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Common woodlouse

Common woodlouse
Photo Information
Copyright: Adrian Szatewicz (aes_thor) Gold Star Critiquer/Silver Workshop Editor/Gold Note Writer [C: 198 W: 29 N: 592] (2489)
Genre: Animals
Medium: Color
Date Taken: 2004-09-18
Categories: Crustacia
Camera: Fuji Finepix S20 Pro, Fujinon 6x zoom
Exposure: f/2.8, 1/4 seconds
More Photo Info: [view]
Photo Version: Original Version
Date Submitted: 2008-06-17 12:06
Viewed: 7044
Points: 6
[Note Guidelines] Photographer's Note
Hi all!

Photograph taken on Jersey Island, UK, somewhere near Rozel Bay on rocky cliffs. Picture shows common woodlouse and unknown for me, black fungi.
Cropped from original shot, just some colour balance, resized, framed and sharpened for TN.

Some more species information....
From Wikipedia, the free encyclopedia:

Oniscus asellus

Scientific classification
Kingdom: Animalia
Phylum: Arthropoda
Subphylum: Crustacea
Class: Malacostraca
Order: Isopoda
Family: Oniscidae
Genus: Oniscus
Species: O. asellus

Binomial name
Oniscus asellus
Linnaeus, 1758
Oniscus asellus, the common woodlouse, is one of the largest and most common species of woodlouse in the British Isles and Western and Northern Europe, growing to lengths of 16 mm and widths of 6 mm. They are generally flatter than other large woodlice, and their bodies are usually brownish-black in colour, with paler mottling and very pale edges to their segmental plates. Their carapace is usually rather shiny, while the underside is pale. The species can also be identified by its long pointed telson. Oniscus asellus has a strong exoskeleton and seven pairs of legs, but are born with six pairs. They have antennae that reach about half of their body length, which they use to feel around in their dark environment.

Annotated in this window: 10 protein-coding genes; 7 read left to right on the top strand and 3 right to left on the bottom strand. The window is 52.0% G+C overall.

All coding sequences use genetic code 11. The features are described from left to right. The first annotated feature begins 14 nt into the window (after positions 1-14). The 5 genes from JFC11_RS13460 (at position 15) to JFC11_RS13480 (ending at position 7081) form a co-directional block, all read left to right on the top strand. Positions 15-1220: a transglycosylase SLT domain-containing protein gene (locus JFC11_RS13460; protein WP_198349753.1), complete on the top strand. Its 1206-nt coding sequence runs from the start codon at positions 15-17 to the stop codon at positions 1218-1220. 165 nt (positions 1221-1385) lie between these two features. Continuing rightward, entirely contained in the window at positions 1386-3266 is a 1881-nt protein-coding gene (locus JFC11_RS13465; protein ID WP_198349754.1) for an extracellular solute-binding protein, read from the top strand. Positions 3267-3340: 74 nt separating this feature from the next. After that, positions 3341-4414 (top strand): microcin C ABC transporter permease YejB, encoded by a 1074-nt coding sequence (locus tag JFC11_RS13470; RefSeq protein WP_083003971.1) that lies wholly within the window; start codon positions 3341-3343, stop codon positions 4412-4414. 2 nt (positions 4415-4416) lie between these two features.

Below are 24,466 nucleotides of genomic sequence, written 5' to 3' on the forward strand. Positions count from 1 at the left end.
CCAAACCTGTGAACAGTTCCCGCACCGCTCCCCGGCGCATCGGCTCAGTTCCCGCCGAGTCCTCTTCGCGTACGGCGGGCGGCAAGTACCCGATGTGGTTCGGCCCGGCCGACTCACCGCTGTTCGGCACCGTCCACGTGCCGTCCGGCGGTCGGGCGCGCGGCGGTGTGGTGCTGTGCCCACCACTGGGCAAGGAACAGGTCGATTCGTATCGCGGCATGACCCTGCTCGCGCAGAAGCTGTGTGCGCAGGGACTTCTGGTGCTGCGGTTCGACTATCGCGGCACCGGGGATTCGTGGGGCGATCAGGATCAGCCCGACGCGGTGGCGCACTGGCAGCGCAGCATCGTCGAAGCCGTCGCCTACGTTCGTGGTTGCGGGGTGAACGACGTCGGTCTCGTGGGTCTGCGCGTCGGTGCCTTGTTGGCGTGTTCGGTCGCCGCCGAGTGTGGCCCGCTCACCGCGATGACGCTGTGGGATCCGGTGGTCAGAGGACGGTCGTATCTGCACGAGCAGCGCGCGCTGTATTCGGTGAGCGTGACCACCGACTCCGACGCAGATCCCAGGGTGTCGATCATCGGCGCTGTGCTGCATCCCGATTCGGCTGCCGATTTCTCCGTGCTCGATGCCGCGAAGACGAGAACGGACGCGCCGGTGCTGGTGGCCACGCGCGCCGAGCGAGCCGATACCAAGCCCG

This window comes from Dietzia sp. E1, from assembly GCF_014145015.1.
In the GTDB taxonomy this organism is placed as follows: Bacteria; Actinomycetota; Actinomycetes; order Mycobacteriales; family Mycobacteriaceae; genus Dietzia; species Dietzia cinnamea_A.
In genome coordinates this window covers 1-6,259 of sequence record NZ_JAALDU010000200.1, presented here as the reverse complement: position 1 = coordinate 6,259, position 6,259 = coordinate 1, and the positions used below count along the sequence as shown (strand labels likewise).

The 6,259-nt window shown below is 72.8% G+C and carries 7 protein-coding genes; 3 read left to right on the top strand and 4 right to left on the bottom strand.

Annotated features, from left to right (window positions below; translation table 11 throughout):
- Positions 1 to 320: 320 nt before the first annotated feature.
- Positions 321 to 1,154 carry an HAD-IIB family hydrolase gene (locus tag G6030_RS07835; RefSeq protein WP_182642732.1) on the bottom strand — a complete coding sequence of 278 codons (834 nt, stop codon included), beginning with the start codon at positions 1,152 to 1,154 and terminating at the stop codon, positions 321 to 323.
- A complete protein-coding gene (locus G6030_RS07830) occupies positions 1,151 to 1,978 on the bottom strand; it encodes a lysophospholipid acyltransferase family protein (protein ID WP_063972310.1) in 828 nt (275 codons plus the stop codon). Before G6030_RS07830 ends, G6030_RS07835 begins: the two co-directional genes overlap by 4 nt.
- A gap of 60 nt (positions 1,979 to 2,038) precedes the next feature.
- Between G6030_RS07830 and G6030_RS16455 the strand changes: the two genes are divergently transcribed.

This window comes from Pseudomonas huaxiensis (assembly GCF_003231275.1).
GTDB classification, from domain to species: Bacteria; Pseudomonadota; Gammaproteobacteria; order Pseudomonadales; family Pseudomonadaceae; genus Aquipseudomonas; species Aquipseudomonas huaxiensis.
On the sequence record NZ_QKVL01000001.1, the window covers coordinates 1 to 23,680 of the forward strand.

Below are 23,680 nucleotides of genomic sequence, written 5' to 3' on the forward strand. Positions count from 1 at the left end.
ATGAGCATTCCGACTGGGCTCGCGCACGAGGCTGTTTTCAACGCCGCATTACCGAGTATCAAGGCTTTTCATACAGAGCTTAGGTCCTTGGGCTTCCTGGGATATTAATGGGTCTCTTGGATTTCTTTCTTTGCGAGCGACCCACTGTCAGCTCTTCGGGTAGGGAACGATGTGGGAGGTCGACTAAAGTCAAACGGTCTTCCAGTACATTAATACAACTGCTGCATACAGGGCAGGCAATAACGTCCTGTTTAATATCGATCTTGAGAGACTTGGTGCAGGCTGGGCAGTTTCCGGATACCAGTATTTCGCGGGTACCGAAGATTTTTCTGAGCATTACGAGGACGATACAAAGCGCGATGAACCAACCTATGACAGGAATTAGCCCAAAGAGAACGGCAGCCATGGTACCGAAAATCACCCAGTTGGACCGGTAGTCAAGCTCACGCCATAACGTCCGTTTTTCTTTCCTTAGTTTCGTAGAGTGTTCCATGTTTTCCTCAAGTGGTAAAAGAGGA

The species is particularly fond of rotting wood and are one of the commonest species found under garden logs and stones in their range. They are also likely to be found in houses which have damp porches, in outhouses, back kitchens and so on.

These woodlouse eat vegetables, various types of detritus such as dead plant and animal matter, including rotting wood. They are very effective decomposers; this means they are often an integral part of a compost heap.

Oniscus asellus predators include toads; shrews, hedgehogs, young owls and foxes, centipedes and spiders such as the woodlouse spider (Dysdera crocata), which has evolved fangs which are well-suited for piercing the woodlouse's exoskeleton and injecting poisons.

Oniscus asellus has reflexes such as running away or rolling into a ball upon seeing a predator. Upon meeting, these woodlouse tap each others antenna as if swapping messages. After a moult, the woodlouse may eat its own exuvia to reabsorb the calcium carbonate. Oniscus asellus can reproduce both sexually and asexually. In sexual reproduction, which usually occurs in the dark, the male courts the female by waving his antennae at her. During reproduction the male climbs onto the female's back. He licks her head and taps her back with his front set of legs. The male will then move into a diagonal position to one side, he then bends his body under her so his genitalia reach her genital opening on the opposite side. Sperm is transferred within 5 minutes, the process is then reversed and the male approaches from the other side.

Thanks for watching and have a nice evening!

LordPotty, red45 has marked this note useful
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Hi Adrian

Good macro of this woodlice.
I didn't know they were interested in fungi, but I guess you get lots of fungi on rotting wood!
Good sharpnes and composition.


Hi Adrian,
A piece of useless trivia for you: this is the 17th shot of Woodlouse here on Trek Nature.I have posted two myself.
This one looks as though it is feeding on a slime mold (possibly growing on another fungus or another slime mold).
Its a good clear image,nicely composed.
A very interesting note too.
Nice work.

  • Great 
  • red45 Gold Star Critiquer/Gold Star Workshop Editor/Gold Note Writer [C: 2636 W: 74 N: 9091] (31094)
  • [2008-06-22 23:17]

Czesc Adrian!

Nie wiem czemu, ale lubie 'stonogi' :-) Bardzo rzadki okaz na TN, ladnie sfotografowany. Podoba mi sie surowe tlo, pasuje jak ulal do zwierzaka.

Calibration Check